But the real question you need to ask yourself is: Do I need more leads or more high quality leads?
If your answer is more leads, then keep your form short and simple. If it’s more high quality leads, than maybe it’s time to add some more form fields.
You should also keep in mind your marketing funnel. Is this a first touchpoint? If so, you might want to stick to a few form fields. It’s like the first time you meet someone – you don’t want to overwhelm them by asking for too much information. Once you see them again – maybe they’ve downloaded another piece of your content or registered for a webinar – you can ask them for a bit more.
Again, you should always test your form fields. Not only the amount of form fields, but also the hierarchy (order) of information you’re asking for – and what you’re asking for in the first place.
Brand new case study! How asking for a phone number can decrease conversions by 52%
The University of Wisconsin-Extension focuses on online education. Their campaign goal was to generate leads for student recruitment.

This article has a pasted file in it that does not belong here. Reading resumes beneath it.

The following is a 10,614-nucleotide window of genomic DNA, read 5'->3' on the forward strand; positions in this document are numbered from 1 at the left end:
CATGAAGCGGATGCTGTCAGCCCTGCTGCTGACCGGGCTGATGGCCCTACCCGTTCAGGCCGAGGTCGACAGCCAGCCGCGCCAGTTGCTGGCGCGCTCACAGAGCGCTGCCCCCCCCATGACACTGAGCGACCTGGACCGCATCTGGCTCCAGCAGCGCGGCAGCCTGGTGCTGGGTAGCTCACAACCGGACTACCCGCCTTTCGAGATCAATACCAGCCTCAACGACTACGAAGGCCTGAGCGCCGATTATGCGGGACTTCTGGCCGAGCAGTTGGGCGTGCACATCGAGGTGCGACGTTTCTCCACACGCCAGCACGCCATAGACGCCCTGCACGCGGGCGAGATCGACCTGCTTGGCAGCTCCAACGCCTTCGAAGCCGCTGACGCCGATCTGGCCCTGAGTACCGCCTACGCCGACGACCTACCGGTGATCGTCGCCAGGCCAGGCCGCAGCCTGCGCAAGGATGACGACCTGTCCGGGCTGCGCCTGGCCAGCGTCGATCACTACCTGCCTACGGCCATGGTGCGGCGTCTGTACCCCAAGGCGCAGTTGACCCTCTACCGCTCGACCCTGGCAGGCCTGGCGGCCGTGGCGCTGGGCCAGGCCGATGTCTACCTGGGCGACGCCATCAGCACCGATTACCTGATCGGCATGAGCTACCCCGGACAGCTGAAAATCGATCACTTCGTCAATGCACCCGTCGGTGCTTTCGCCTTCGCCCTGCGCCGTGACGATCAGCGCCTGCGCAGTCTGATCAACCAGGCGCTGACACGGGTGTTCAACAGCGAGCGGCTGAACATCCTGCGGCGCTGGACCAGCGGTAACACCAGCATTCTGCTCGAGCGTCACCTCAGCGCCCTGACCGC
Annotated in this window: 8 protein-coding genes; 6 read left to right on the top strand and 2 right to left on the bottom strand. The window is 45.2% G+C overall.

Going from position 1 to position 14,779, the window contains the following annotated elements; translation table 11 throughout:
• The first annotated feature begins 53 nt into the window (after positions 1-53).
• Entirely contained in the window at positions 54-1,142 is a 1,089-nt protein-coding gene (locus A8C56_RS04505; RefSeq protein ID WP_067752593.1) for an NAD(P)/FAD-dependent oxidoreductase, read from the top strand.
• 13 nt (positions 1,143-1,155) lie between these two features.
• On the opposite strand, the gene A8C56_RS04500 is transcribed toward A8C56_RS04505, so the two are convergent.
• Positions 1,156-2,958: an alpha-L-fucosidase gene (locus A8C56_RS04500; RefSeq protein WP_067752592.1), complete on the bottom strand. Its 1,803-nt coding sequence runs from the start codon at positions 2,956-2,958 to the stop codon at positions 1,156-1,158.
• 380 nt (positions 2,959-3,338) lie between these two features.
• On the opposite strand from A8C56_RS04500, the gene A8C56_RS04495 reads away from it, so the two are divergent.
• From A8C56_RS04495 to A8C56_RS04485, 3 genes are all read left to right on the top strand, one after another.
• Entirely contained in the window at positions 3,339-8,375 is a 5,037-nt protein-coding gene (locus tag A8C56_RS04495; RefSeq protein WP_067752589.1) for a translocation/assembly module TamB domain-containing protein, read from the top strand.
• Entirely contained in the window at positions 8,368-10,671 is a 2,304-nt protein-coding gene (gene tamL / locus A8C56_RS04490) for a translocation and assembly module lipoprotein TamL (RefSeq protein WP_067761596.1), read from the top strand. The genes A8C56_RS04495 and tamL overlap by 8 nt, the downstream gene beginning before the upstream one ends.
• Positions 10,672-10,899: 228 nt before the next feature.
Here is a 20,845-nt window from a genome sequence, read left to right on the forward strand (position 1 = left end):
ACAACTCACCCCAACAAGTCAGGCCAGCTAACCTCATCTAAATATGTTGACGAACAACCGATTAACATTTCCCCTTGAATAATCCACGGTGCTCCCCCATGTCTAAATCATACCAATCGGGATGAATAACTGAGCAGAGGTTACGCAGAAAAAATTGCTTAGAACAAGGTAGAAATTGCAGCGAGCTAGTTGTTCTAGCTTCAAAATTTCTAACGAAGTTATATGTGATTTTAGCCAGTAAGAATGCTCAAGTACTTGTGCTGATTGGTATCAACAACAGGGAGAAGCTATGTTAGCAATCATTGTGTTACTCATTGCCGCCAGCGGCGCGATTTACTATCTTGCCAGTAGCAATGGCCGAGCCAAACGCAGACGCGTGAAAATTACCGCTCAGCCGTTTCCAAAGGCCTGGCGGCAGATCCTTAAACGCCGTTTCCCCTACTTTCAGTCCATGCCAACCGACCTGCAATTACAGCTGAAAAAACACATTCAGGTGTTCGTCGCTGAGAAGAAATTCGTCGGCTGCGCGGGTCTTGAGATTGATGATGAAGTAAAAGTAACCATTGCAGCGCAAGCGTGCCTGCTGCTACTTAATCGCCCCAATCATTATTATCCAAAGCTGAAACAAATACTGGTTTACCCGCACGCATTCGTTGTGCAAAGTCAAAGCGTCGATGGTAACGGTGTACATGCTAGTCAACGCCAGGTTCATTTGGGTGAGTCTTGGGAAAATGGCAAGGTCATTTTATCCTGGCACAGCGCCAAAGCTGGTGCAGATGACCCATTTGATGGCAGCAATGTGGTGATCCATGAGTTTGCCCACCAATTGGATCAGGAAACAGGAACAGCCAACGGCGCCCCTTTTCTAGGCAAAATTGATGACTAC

Chris Hofmann, Director of Marketing, had a hunch that requiring a phone number on a given form field was hurting conversion rates. Within 24 hours Chris was able to measure a 52% drop in conversion with a 96% confidence when making a phone number mandatory on the landing page form field.
After quantifying the results, The University of Wisconsin-Extension made the phone number on the form optional. Their goal was to get as many students as possible in the pipeline. In other words, more leads versus more high quality leads.
Again, this case study exemplifies that every conversion decision revolves around the singular purpose of your landing page.
In an older study, MECLABS tested moving the phone number field from the first step to the second and conversion rates on their lead gen form increased by 68%.
Again, testing where and when you ask for information is just as important as what you’re asking for.
Over to You
So there you have it. Several case studies demonstrating that more is less when it comes to your social shares, landing pages and form fields.
- Let me know in the comments what you thought of these case studies. Was there anything that shocked you?
- Do you have any case studies you’d like to share that embody the “less is more” conversion theme throughout the post?
Thanks for reading – I’ll see you in the comments!